Examination in Public of NHDC’s Submission Local Plan

NHDC submitted their draft Local Plan for North Herts to the Secretary of State in June 2017; in due course an Inspector was appointed, and the Examination in Public began in
November 2017. The EiP is now expected to continue until at least 1.3.18, though
reserve days (19. – 22. March) have since been added to the hearings timetable in
case needed.

All individuals and groups who had responded to the SLP were given an opportunity
to submit additional statements to the EiP and/or to book a speaking slot at a hearing
session As you may remember from last year’s notes, Hitchin Town Action Group
(HTAG) submitted a very detailed response to the SLP in November 2016, and we
decided that we would not ask to make a statement or to speak, as we felt we had
already said all we needed to say in our initial response – the Inspector is duty
bound to give equal weight to original responses and additional ones. Anyone can
attend hearing sessions to listen to the debate, but no-one may contribute unless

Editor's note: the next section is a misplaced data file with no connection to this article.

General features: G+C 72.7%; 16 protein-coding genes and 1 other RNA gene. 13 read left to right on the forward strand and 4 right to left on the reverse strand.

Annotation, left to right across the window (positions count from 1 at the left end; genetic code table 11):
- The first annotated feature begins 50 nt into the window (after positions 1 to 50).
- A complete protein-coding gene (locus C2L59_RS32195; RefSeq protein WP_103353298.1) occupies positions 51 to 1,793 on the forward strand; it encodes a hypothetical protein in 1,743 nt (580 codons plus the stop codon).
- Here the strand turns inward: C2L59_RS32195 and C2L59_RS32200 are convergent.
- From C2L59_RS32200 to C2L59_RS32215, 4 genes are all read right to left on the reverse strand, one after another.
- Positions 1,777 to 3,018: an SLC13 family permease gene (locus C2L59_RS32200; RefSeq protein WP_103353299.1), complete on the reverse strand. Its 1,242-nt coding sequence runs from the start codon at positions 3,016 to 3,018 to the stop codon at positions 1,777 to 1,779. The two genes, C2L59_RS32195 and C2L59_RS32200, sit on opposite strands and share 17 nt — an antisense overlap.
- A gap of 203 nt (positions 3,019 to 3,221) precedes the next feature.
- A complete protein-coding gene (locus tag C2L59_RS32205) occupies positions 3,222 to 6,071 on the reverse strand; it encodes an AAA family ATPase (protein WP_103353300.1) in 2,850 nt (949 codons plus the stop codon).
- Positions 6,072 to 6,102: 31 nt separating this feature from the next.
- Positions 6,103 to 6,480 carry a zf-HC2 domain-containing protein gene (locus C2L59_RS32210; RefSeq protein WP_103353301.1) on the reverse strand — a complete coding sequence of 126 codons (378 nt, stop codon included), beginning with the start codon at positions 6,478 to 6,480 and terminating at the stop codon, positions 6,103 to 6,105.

registered in advance to do so.

On the afternoon of 6 February, the issue for discussion was Matter 10 – Hitchin,
and two members of your committee were present for this session. The issues under
examination were housing allocations and proposed settlement boundaries. As
Hitchin is surrounded by Green Belt, these are significant issues for the town. It must
be said that the Inspector was extremely thorough and patient, inquiring into every
detail of each site. There was questioning on infrastructure and deliverability, on
landscape sensitivity and, in the case of the Highover site (HT1in the Local Plan), on
whether or not a sufficient distance would be maintained between Hitchin and
Letchworth, in order to prevent the two settlements coalescing. Most infrastructure
discussion centred on traffic congestion, especially in the Oughtonhead area and on
the already overburdened A505; HT1, with 700 new dwellings, would only increase
that congestion. NHDC maintained that this could be dealt with by re-modelling and
amending junction layouts. Concern was also expressed about schools provision
and about the need for more car parking space in the town centre to accommodate
shoppers from the new developments.

Throughout the course of the EiP the Inspector gave no indication of approval or
disapproval of the plans – his opinion will be contained in the final Inspector’s
Report. At the time of writing a date for the publication of this is not yet known, but
going on the original timescale, it could be about three months after the end of the
EiP. However, as the EiP itself has been extended because the matters for
examination are so complex, we imagine that the report might well take longer too.